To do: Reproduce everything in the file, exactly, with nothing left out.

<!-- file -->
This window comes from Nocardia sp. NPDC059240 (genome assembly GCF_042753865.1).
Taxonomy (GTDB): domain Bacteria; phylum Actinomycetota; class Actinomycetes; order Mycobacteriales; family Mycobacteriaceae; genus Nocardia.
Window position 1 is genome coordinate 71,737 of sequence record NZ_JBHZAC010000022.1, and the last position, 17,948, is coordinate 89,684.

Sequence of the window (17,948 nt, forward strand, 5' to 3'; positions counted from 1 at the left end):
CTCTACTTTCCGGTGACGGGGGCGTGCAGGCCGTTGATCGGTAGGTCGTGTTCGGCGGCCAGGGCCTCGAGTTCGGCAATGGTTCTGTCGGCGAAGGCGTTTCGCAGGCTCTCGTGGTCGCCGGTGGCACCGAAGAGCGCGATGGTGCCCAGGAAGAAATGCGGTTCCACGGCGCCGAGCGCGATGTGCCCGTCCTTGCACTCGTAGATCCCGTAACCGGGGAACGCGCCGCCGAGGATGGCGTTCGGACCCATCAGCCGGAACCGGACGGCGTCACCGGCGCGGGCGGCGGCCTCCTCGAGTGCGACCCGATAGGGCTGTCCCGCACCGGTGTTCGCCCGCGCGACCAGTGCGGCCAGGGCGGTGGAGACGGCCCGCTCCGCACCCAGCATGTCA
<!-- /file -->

This window comes from Nocardia sp. NPDC059240 (genome assembly GCF_042753865.1).
Taxonomy (GTDB): domain Bacteria; phylum Actinomycetota; class Actinomycetes; order Mycobacteriales; family Mycobacteriaceae; genus Nocardia.
Window position 1 is genome coordinate 71,737 of sequence record NZ_JBHZAC010000022.1, and the last position, 17,948, is coordinate 89,684.

Sequence of the window (17,948 nt, forward strand, 5' to 3'; positions counted from 1 at the left end):
CTCTACTTTCCGGTGACGGGGGCGTGCAGGCCGTTGATCGGTAGGTCGTGTTCGGCGGCCAGGGCCTCGAGTTCGGCAATGGTTCTGTCGGCGAAGGCGTTTCGCAGGCTCTCGTGGTCGCCGGTGGCACCGAAGAGCGCGATGGTGCCCAGGAAGAAATGCGGTTCCACGGCGCCGAGCGCGATGTGCCCGTCCTTGCACTCGTAGATCCCGTAACCGGGGAACGCGCCGCCGAGGATGGCGTTCGGACCCATCAGCCGGAACCGGACGGCGTCACCGGCGCGGGCGGCGGCCTCCTCGAGTGCGACCCGATAGGGCTGTCCCGCACCGGTGTTCGCCCGCGCGACCAGTGCGGCCAGGGCGGTGGAGACGGCCCGCTCCGCACCCAGCATGTCA